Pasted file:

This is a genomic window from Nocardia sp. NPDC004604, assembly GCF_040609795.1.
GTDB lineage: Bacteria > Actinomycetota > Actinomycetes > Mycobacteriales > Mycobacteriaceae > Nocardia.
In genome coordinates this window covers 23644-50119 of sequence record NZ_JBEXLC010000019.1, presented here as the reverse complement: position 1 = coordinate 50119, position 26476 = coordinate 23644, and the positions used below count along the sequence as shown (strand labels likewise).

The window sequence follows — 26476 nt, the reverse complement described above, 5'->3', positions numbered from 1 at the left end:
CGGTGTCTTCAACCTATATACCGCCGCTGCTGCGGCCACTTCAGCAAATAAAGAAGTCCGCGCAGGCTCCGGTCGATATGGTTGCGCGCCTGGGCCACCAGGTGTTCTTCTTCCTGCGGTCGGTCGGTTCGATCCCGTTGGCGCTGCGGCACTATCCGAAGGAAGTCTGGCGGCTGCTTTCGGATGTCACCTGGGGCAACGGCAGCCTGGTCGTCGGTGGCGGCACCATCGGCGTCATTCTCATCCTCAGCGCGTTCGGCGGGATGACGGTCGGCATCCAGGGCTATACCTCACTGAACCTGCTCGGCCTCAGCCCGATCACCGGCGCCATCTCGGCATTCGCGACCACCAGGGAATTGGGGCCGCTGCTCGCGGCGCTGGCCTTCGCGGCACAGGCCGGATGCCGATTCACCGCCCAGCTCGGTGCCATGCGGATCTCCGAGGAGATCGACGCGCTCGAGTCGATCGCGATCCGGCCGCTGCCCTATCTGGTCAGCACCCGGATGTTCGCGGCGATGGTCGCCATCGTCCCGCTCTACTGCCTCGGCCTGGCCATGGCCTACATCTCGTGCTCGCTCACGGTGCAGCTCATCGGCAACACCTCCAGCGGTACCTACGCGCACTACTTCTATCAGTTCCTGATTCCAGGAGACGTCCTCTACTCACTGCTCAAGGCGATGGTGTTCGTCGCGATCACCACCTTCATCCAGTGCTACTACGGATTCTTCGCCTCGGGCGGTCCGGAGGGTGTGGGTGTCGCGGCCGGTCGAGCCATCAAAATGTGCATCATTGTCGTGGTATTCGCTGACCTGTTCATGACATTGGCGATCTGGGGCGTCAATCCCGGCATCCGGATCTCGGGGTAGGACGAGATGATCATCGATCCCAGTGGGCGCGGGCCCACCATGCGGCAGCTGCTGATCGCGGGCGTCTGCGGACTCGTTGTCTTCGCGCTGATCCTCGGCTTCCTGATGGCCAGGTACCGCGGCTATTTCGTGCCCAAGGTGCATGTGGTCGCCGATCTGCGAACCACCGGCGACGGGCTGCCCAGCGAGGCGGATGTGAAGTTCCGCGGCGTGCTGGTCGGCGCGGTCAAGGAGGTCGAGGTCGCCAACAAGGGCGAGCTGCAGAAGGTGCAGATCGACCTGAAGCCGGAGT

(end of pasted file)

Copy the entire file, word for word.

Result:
This is a genomic window from Nocardia sp. NPDC004604, assembly GCF_040609795.1.
GTDB lineage: Bacteria > Actinomycetota > Actinomycetes > Mycobacteriales > Mycobacteriaceae > Nocardia.
In genome coordinates this window covers 23644-50119 of sequence record NZ_JBEXLC010000019.1, presented here as the reverse complement: position 1 = coordinate 50119, position 26476 = coordinate 23644, and the positions used below count along the sequence as shown (strand labels likewise).

The window sequence follows — 26476 nt, the reverse complement described above, 5'->3', positions numbered from 1 at the left end:
CGGTGTCTTCAACCTATATACCGCCGCTGCTGCGGCCACTTCAGCAAATAAAGAAGTCCGCGCAGGCTCCGGTCGATATGGTTGCGCGCCTGGGCCACCAGGTGTTCTTCTTCCTGCGGTCGGTCGGTTCGATCCCGTTGGCGCTGCGGCACTATCCGAAGGAAGTCTGGCGGCTGCTTTCGGATGTCACCTGGGGCAACGGCAGCCTGGTCGTCGGTGGCGGCACCATCGGCGTCATTCTCATCCTCAGCGCGTTCGGCGGGATGACGGTCGGCATCCAGGGCTATACCTCACTGAACCTGCTCGGCCTCAGCCCGATCACCGGCGCCATCTCGGCATTCGCGACCACCAGGGAATTGGGGCCGCTGCTCGCGGCGCTGGCCTTCGCGGCACAGGCCGGATGCCGATTCACCGCCCAGCTCGGTGCCATGCGGATCTCCGAGGAGATCGACGCGCTCGAGTCGATCGCGATCCGGCCGCTGCCCTATCTGGTCAGCACCCGGATGTTCGCGGCGATGGTCGCCATCGTCCCGCTCTACTGCCTCGGCCTGGCCATGGCCTACATCTCGTGCTCGCTCACGGTGCAGCTCATCGGCAACACCTCCAGCGGTACCTACGCGCACTACTTCTATCAGTTCCTGATTCCAGGAGACGTCCTCTACTCACTGCTCAAGGCGATGGTGTTCGTCGCGATCACCACCTTCATCCAGTGCTACTACGGATTCTTCGCCTCGGGCGGTCCGGAGGGTGTGGGTGTCGCGGCCGGTCGAGCCATCAAAATGTGCATCATTGTCGTGGTATTCGCTGACCTGTTCATGACATTGGCGATCTGGGGCGTCAATCCCGGCATCCGGATCTCGGGGTAGGACGAGATGATCATCGATCCCAGTGGGCGCGGGCCCACCATGCGGCAGCTGCTGATCGCGGGCGTCTGCGGACTCGTTGTCTTCGCGCTGATCCTCGGCTTCCTGATGGCCAGGTACCGCGGCTATTTCGTGCCCAAGGTGCATGTGGTCGCCGATCTGCGAACCACCGGCGACGGGCTGCCCAGCGAGGCGGATGTGAAGTTCCGCGGCGTGCTGGTCGGCGCGGTCAAGGAGGTCGAGGTCGCCAACAAGGGCGAGCTGCAGAAGGTGCAGATCGACCTGAAGCCGGAGT